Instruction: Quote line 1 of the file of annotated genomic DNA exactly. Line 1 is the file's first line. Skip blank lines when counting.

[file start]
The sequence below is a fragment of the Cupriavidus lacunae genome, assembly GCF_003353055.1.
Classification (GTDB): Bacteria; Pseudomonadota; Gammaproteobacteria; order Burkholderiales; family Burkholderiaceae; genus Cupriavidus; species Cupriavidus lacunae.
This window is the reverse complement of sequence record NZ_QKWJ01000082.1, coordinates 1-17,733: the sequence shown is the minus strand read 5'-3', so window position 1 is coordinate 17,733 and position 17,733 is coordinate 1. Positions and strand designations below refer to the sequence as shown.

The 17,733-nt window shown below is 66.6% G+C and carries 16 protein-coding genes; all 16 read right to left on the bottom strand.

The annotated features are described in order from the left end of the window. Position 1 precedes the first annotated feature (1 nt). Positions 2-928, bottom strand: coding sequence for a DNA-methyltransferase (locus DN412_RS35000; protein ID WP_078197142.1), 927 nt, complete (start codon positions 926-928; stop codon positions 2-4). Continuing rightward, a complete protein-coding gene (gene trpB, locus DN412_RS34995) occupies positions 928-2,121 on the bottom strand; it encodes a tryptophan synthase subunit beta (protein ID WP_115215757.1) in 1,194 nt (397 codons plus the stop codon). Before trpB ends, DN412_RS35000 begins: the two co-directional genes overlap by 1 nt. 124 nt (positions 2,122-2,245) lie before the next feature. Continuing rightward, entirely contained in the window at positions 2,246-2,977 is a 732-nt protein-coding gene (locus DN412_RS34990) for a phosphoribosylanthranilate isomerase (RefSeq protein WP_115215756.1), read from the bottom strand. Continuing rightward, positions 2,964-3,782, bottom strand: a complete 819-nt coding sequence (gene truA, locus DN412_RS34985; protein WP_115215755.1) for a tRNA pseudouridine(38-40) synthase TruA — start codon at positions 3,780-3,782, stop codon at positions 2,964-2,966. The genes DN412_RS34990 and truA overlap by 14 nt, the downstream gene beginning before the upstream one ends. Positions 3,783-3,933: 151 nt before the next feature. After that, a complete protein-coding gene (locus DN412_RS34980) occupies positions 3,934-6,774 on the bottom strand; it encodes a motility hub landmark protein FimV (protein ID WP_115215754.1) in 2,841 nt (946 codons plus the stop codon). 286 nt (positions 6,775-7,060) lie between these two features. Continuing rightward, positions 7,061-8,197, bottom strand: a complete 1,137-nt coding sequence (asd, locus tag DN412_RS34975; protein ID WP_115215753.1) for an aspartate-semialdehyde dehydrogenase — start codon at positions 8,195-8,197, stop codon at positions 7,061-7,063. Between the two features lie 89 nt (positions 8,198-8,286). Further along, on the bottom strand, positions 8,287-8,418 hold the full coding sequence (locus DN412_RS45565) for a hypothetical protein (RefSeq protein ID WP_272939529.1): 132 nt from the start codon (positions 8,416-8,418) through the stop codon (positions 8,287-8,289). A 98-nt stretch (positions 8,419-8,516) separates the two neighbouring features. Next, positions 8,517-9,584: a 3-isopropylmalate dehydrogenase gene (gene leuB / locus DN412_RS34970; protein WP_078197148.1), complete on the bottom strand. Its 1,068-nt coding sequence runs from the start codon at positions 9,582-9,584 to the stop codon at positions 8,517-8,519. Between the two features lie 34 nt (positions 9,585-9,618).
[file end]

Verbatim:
The sequence below is a fragment of the Cupriavidus lacunae genome, assembly GCF_003353055.1.